Indian philosophy

India has a rich and diverse philosophical tradition dating back to the composition of the Upanisads in the later Vedic period. According to Radhakrishnan, the oldest of these constitute "...the earliest philosophical compositions of the world."[1]

Since the late medieval age (ca.1000-1500)[2] various schools (Skt: Darshanas) of Indian philosophy are identified as orthodox (Skt: astika) or non-orthodox (Skt: nastika) depending on whether they regard the Veda as an infallible source of knowledge.[3] There are six schools of orthodox Hindu philosophy and three heterodox schools. The orthodox are Nyaya, Vaisesika, Samkhya, Yoga, Purva mimamsa and Vedanta. The Heterodox are Jain, Buddhist and materialist (Cārvāka). However, Vidyāraṇya classifies Indian philosophy into sixteen schools where he includes schools belonging to Saiva and Raseśvara thought with others.[4]

The main schools of Indian philosophy were formalised chiefly between 1000 BC to the early centuries AD. Subsequent centuries produced commentaries and reformulations continuing up to as late as the 20th century by Aurobindo and Prabhupada among others. Competition and integration between the various schools was intense during their formative years, especially between 800 BC to 200 AD. Some like the Jain, Buddhist, Shaiva and Advaita schools survived, while others like Samkhya and Ajivika did not, either being assimilated or going extinct. The Sanskrit term for "philosopher" is dārśanika, one who is familiar with the systems of philosophy, or darśanas.[5]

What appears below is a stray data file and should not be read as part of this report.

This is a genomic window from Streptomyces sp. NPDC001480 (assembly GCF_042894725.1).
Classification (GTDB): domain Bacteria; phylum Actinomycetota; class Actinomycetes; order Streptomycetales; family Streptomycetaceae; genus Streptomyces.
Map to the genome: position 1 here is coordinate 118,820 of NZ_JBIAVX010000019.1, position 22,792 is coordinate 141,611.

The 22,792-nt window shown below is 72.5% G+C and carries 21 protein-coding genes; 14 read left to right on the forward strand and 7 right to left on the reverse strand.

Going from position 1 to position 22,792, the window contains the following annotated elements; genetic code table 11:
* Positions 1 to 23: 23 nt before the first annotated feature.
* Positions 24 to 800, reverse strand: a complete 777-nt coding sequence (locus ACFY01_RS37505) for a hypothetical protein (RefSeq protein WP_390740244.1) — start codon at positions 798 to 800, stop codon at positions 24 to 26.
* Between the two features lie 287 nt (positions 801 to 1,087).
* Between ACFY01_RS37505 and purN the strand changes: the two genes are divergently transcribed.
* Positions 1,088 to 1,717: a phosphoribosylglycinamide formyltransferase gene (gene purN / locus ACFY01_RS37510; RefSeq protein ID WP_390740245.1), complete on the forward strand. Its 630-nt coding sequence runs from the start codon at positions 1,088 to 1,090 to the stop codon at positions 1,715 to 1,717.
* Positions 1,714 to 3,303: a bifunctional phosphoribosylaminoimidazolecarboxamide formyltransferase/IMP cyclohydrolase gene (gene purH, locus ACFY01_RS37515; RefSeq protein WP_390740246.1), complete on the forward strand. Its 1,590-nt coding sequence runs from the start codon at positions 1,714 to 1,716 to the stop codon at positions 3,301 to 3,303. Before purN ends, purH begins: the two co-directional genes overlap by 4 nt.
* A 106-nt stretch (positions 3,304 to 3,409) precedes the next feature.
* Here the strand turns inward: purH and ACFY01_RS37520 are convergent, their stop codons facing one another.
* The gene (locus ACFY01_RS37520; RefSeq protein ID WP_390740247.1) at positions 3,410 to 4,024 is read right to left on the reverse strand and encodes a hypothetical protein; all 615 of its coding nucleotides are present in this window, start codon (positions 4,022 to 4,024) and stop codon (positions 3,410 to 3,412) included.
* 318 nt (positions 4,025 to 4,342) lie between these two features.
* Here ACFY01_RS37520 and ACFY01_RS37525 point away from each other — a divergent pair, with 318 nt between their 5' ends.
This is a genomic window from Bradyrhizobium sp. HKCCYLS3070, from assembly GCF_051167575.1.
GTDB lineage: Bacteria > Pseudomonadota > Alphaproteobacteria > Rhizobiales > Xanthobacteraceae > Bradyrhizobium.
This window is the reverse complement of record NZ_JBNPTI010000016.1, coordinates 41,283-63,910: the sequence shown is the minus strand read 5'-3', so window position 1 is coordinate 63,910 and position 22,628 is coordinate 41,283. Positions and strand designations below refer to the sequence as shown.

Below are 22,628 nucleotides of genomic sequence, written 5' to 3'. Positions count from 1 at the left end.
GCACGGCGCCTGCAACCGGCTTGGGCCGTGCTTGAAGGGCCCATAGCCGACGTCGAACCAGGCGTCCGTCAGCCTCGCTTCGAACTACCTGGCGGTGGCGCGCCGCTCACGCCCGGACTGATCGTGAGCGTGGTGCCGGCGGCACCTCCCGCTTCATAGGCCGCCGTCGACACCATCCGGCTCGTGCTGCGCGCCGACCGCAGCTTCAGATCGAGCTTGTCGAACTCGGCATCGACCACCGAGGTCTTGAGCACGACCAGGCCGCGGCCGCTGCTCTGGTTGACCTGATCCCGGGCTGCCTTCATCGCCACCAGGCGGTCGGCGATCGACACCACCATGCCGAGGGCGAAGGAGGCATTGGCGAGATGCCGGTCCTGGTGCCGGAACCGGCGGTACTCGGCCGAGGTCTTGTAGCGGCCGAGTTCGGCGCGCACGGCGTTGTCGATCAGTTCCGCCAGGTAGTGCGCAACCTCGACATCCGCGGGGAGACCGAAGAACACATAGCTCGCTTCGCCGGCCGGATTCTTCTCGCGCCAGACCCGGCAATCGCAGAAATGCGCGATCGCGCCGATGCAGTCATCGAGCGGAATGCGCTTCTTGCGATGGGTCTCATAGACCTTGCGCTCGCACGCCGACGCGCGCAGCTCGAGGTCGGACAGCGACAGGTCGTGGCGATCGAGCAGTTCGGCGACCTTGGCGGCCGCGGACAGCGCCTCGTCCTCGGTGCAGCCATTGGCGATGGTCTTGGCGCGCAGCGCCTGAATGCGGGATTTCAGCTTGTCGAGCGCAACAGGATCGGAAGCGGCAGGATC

Common themes

The Indian thinkers of antiquity (very much like those of the Hellenistic schools) viewed philosophy as a practical necessity that needed to be cultivated in order to understand how life can best be led. It became a custom for Indian writers to explain at the beginning of philosophical works how it serves human ends (puruṣārtha).[6] Recent scholarship has shown that there was a great deal of intercourse between Greek and Indian philosophy during the era of Hellenistic expansion.[7]

Indian philosophy is distinctive in its application of analytical rigour to metaphysical problems and goes into very precise detail about the nature of reality, the structure and function of the human psyche and how the relationship between the two have important implications for human salvation (moksha). Rishis centred philosophy on an assumption that there is a unitary underlying order (rta) in the universe[8] which is all pervasive and omniscient. The efforts by various schools were concentrated on explaining this order and the metaphysical entity at its source (Brahman). The concept of natural law (